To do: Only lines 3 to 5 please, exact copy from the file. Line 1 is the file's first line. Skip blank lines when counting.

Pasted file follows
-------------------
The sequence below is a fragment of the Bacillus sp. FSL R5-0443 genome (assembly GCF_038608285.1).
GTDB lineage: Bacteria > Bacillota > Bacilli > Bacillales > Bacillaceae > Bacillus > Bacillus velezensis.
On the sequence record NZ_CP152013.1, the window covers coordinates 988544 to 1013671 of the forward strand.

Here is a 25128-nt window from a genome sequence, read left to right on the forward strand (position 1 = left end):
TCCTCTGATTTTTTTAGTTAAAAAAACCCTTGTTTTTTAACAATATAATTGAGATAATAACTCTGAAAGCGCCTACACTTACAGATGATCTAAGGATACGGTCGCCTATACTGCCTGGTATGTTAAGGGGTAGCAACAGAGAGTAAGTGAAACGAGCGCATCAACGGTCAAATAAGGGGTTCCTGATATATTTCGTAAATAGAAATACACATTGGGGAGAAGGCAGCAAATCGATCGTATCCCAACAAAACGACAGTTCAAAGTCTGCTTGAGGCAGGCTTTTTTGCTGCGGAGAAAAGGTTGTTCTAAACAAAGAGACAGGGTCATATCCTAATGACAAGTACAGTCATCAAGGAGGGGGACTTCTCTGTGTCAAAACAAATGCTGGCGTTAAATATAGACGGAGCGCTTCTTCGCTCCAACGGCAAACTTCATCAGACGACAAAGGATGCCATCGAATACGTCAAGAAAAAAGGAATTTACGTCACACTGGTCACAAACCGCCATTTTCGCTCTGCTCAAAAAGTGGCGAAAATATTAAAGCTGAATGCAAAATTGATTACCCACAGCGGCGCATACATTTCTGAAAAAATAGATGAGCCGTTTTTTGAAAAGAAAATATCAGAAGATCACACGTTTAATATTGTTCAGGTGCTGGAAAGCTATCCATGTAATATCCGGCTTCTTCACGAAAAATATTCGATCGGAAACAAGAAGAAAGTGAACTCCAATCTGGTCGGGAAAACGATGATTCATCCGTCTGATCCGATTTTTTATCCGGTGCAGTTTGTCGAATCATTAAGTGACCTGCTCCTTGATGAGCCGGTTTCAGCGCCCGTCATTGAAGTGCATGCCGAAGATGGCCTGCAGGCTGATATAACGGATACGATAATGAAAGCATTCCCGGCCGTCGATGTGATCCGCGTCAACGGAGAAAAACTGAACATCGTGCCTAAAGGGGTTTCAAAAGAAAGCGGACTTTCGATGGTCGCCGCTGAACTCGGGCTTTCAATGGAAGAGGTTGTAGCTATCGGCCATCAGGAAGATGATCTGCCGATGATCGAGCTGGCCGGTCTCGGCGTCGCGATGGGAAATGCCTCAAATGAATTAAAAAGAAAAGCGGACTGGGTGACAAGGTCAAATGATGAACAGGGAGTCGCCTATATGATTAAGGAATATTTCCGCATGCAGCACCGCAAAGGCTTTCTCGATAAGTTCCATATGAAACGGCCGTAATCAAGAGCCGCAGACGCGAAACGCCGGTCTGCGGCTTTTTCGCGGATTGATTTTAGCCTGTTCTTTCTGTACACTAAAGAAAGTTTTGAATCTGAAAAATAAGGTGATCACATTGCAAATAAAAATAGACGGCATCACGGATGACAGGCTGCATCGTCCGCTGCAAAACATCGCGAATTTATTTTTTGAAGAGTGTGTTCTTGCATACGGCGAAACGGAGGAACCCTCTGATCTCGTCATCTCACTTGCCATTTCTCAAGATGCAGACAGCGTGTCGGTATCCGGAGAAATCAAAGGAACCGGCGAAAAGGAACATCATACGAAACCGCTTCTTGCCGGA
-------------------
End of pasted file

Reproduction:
On the sequence record NZ_CP152013.1, the window covers coordinates 988544 to 1013671 of the forward strand.

Here is a 25128-nt window from a genome sequence, read left to right on the forward strand (position 1 = left end):
TCCTCTGATTTTTTTAGTTAAAAAAACCCTTGTTTTTTAACAATATAATTGAGATAATAACTCTGAAAGCGCCTACACTTACAGATGATCTAAGGATACGGTCGCCTATACTGCCTGGTATGTTAAGGGGTAGCAACAGAGAGTAAGTGAAACGAGCGCATCAACGGTCAAATAAGGGGTTCCTGATATATTTCGTAAATAGAAATACACATTGGGGAGAAGGCAGCAAATCGATCGTATCCCAACAAAACGACAGTTCAAAGTCTGCTTGAGGCAGGCTTTTTTGCTGCGGAGAAAAGGTTGTTCTAAACAAAGAGACAGGGTCATATCCTAATGACAAGTACAGTCATCAAGGAGGGGGACTTCTCTGTGTCAAAACAAATGCTGGCGTTAAATATAGACGGAGCGCTTCTTCGCTCCAACGGCAAACTTCATCAGACGACAAAGGATGCCATCGAATACGTCAAGAAAAAAGGAATTTACGTCACACTGGTCACAAACCGCCATTTTCGCTCTGCTCAAAAAGTGGCGAAAATATTAAAGCTGAATGCAAAATTGATTACCCACAGCGGCGCATACATTTCTGAAAAAATAGATGAGCCGTTTTTTGAAAAGAAAATATCAGAAGATCACACGTTTAATATTGTTCAGGTGCTGGAAAGCTATCCATGTAATATCCGGCTTCTTCACGAAAAATATTCGATCGGAAACAAGAAGAAAGTGAACTCCAATCTGGTCGGGAAAACGATGATTCATCCGTCTGATCCGATTTTTTATCCGGTGCAGTTTGTCGAATCATTAAGTGACCTGCTCCTTGATGAGCCGGTTTCAGCGCCCGTCATTGAAGTGCATGCCGAAGATGGCCTGCAGGCTGATATAACGGATACGATAATGAAAGCATTCCCGGCCGTCGATGTGATCCGCGTCAACGGAGAAAAACTGAACATCGTGCCTAAAGGGGTTTCAAAAGAAAGCGGACTTTCGATGGTCGCCGCTGAACTCGGGCTTTCAATGGAAGAGGTTGTAGCTATCGGCCATCAGGAAGATGATCTGCCGATGATCGAGCTGGCCGGTCTCGGCGTCGCGATGGGAAATGCCTCAAATGAATTAAAAAGAAAAGCGGACTGGGTGACAAGGTCAAATGATGAACAGGGAGTCGCCTATATGATTAAGGAATATTTCCGCATGCAGCACCGCAAAGGCTTTCTCGATAAGTTCCATATGAAACGGCCGTAATCAAGAGCCGCAGACGCGAAACGCCGGTCTGCGGCTTTTTCGCGGATTGATTTTAGCCTGTTCTTTCTGTACACTAAAGAAAGTTTTGAATCTGAAAAATAAGGTGATCACATTGCAAATAAAAATAGACGGCATCACGGATGACAGGCTGCATCGTCCGCTGCAAAACATCGCGAATTTATTTTTTGAAGAGTGTGTTCTTGCATACGGCGAAACGGAGGAACCCTCTGATCTCGTCATCTCACTTGCCATTTCTCAAGATGCAGACAGCGTGTCGGTATCCGGAGAAATCAAAGGAACCGGCGAAAAGGAACATCATACGAAACCGCTTCTTGCCGGA